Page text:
Book Review #26

I don’t read anything, just to tick off boxes on someone else’s Challenge list.  I have however, recently read two candidates for ‘A Book Published Before You Were Born.’  I reread the micro-short story, The Cask of Amontillado, by Edgar Allen Poe.  When I downloaded it from the Internet, a note appeared below, saying, People who researched this, were also interested in…. and showing several other old titles, including Herman Melville’s, Bartleby the Scrivener.  I’ve never read it, and free is my favorite flavor.

Published 1853

Back in the ’60s, Ajax Cleanser had a series of TV ads where they claimed that their product was Stronger than dirt.  Since I am Older Than Dirt, it’s a struggle to find interesting books that old.

The book: Bartleby the Scrivener

The author: Herman Melville

The review:
The entire book is an un-named narrator, relating the tale of the strange actions and attitudes of a clerk that he employed.  The titled Bartleby was hired by a lawyer as a scrivener, a man who produced handwritten copies of deeds, and wills, and other legal documents, in the age before typewriters, Xerox machines, or computers.

Bartleby drove his employer to distraction.  He produced mountains of perfect copies, but quietly refused to perform any other menial task, such as proof-reading other clerks’ work, or going to the Post Office, with statements like, ”At present I might opt for not to be a bit reasonable.”

Despite it being locked up at close of work hours, the lawyer discovered that Bartleby somehow was living in the offices.  Eventually, he refused to do any work, yet continued to firmly but politely, decline to leave the premises.

While the book is 170 years old, I can’t believe that people of the time spoke, or wrote, like this.  It must have just been the author’s idiosyncratic technique.  The entire book reads like one of those machine-translated spam comments you receive.  Scores of words with two or more definitions were used with the wrong meaning in the context of the passage.

After a few phrases touching on his qualifications, I engaged him, satisfied to have among my corps of copyists a person of so singularly sedate an issue, which I notion might perform beneficially upon the flighty temper of Turkey, and the fiery certainly one of Nippers.

Turkey and Nippers were the nicknames of two of the narrator’s other law clerks.  A third was Ginger Nut, because his desk drawer was often full of shells of various nuts, which he irritated the office by cracking and eating while at work.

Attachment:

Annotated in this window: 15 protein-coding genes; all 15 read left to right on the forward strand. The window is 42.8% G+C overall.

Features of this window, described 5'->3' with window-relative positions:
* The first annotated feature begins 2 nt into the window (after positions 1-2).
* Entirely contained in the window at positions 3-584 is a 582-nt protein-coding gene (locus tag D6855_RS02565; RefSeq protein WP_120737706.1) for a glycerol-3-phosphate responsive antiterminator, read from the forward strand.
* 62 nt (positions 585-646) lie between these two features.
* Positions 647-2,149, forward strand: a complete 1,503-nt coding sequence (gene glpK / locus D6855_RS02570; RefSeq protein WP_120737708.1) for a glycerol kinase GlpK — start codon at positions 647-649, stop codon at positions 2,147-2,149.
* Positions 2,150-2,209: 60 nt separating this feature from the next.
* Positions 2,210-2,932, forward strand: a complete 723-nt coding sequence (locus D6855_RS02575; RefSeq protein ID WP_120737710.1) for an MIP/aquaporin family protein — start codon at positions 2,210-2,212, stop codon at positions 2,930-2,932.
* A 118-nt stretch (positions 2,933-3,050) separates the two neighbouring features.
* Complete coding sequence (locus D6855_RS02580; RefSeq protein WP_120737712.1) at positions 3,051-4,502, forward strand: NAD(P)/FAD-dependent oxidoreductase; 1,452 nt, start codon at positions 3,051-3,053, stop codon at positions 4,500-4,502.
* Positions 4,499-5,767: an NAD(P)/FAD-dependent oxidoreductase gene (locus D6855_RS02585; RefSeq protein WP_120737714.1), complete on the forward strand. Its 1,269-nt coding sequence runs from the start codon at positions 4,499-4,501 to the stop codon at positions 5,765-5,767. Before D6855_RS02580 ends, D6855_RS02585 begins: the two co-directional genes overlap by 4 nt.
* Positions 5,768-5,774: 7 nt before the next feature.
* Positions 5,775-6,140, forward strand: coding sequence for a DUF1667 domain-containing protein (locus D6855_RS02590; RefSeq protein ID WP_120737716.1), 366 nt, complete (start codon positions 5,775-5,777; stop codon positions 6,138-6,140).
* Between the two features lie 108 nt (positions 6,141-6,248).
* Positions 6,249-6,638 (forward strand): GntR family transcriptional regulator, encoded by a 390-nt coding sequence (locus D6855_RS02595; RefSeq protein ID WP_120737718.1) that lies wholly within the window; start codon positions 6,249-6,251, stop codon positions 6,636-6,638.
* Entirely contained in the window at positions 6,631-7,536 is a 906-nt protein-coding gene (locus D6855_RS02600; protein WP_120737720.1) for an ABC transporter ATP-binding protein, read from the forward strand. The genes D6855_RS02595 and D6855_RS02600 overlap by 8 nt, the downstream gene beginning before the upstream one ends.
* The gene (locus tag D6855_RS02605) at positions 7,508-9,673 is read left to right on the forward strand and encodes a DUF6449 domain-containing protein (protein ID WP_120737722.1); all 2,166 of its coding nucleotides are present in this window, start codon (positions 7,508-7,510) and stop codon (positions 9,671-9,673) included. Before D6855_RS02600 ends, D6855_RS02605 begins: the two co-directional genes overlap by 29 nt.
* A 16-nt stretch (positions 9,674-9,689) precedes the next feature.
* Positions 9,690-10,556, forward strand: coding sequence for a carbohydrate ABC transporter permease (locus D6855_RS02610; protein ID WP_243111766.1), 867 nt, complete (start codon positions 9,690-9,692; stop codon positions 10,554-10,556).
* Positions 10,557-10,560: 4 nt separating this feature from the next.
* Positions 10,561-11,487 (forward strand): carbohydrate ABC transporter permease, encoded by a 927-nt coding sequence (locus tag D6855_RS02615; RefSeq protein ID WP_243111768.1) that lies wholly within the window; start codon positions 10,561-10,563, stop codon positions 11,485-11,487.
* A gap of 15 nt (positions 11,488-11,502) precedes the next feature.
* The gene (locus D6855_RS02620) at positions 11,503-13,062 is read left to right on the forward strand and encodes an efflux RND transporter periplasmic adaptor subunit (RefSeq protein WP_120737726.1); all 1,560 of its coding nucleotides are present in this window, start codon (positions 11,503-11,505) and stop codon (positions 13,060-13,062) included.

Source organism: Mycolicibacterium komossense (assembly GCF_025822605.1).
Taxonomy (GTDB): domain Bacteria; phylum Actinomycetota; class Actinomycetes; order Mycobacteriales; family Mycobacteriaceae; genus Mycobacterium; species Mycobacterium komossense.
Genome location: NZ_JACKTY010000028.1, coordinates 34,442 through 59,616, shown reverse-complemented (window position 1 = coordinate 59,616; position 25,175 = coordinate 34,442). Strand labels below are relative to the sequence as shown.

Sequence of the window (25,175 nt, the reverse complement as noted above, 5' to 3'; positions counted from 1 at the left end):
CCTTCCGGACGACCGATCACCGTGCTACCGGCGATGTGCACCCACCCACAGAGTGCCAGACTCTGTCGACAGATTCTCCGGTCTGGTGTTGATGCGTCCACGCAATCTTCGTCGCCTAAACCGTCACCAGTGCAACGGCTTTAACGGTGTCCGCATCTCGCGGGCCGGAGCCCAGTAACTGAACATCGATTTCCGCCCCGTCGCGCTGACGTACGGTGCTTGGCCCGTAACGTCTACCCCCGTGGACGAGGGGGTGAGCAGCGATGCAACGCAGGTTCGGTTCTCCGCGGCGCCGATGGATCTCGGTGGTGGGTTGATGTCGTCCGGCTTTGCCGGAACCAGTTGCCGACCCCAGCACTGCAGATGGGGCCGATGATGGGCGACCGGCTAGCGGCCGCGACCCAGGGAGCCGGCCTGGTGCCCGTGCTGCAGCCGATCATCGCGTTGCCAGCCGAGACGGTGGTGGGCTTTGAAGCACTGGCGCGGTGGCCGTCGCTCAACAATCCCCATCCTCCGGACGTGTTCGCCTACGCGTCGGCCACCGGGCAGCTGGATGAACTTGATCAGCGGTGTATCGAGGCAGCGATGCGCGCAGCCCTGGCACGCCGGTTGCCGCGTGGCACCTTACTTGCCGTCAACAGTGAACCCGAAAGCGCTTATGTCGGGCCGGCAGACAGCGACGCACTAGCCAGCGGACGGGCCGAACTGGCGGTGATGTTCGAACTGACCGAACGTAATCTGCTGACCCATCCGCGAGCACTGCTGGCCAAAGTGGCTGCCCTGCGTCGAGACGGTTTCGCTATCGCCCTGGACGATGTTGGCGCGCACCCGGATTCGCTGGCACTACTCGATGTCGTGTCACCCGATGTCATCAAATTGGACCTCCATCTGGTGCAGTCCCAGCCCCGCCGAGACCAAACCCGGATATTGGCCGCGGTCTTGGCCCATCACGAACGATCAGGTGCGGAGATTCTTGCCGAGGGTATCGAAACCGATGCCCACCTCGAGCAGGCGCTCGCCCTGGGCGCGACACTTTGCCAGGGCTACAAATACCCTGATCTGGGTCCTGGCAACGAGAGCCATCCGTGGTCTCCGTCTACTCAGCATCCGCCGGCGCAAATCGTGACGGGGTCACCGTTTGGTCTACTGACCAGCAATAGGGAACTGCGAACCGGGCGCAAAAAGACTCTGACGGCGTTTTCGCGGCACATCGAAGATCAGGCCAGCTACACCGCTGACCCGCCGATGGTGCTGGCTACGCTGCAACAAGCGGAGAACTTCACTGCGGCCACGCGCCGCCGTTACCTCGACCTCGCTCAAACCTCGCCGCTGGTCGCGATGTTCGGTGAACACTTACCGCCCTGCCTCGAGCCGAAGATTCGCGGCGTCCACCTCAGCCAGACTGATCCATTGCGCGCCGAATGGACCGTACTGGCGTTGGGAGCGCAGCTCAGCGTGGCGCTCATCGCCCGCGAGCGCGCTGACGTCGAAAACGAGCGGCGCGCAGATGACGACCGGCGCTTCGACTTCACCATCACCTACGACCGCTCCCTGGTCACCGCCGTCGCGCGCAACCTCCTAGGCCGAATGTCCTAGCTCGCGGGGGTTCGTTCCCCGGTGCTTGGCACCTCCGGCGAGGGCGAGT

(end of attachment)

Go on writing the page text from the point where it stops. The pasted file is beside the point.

The fiery Nippers, among other strange actions, had been known to grasp up a ruler, point it at the cease of the room, (taken to mean ‘the far end’) and shout, “Fee the foe!”,  an expression that neither Bing, nor Google, nor Dictionary.com are aware of.  After some thought, I came to assume that the first word should be fie??  An expression of mild disgust or annoyance.

His fourth copyist, is rendered as ¼.  The third key to his private apartment, is described as .33.  It’s a one-trick-pony, or a one-joke-book.  It never sold widely.  It was mildly amusing for what it was, but not terribly deep, or socially significant, and always slightly confusing.  Ah well, it was an adventure.  Despite being as old as it is, it ticked off a box in another blogger’s Challenge.  When was the last time you tried something new?  😕

Grumpy Old Dude One-Liners

New show, The Walking Dad….
….It’s just me, wandering around the house, turning off lights, muttering, “I’m not made of money.”

I ate an entire clock yesterday….
….It was very time-consuming.

What do you do when you see a spaceman?….
….Park your car, man.

I am not addicted to reading….
….I can quit – as soon as I finish this chapter.

I made a pencil with two erasers….
….It was pointless

I slept like a log last night….
….Woke up in the fireplace.

I finally found a good use for a stress ball….
….I throw it at anyone who makes me upset or anxious.

Dad, are we pyromaniacs?….
….We arson.

Nothing is really lost….
….Until Mom can’t find it.

I thought I was losing weight….
….Turns out my sweatpants came untied.

I may be crazy….
….But crazy is better than stupid.

Autobiographies are now known as….
….Literary selfies.

Condoms should be used….
….at every conceivable occasion.

I got a friends request from Quasimodo….
….I don’t think I know him, but the name rings a bell.

I used to work as a circus trapeze artist….
….Till they let me go.

I have OCD….
….Old, Cranky, and Demented.

Before the invention of the wheel….
….Everything was a total drag.

Why can’t humans hear a dog whistle?….
….Because dogs can’t whistle.

Insomniacs are sick human beings!….
….How do they sleep at night?

My wife woke up with a huge smile on her face today….
….I love felt-tip pens.

My son kept giving us shocks from static electricity….
….So I grounded him.

I have a goal of losing 20 pounds this year….
….Only 30 more to go.

WOW #72

I just have an irresistible urge to tell you about my new dog.  He’s a cute little thing.  He’s a registered Greek sheep-herding dog.  He doesn’t empty his bladder or his bowels in the house, but he does wander around shedding excess vowels all over the floor. We call him

Cacoethes.

His name is from the Greek language, meaning an irresistible urge – mania.  It originally meant of bad character – caco – ethos.  I’m the bad character that he has to deal with.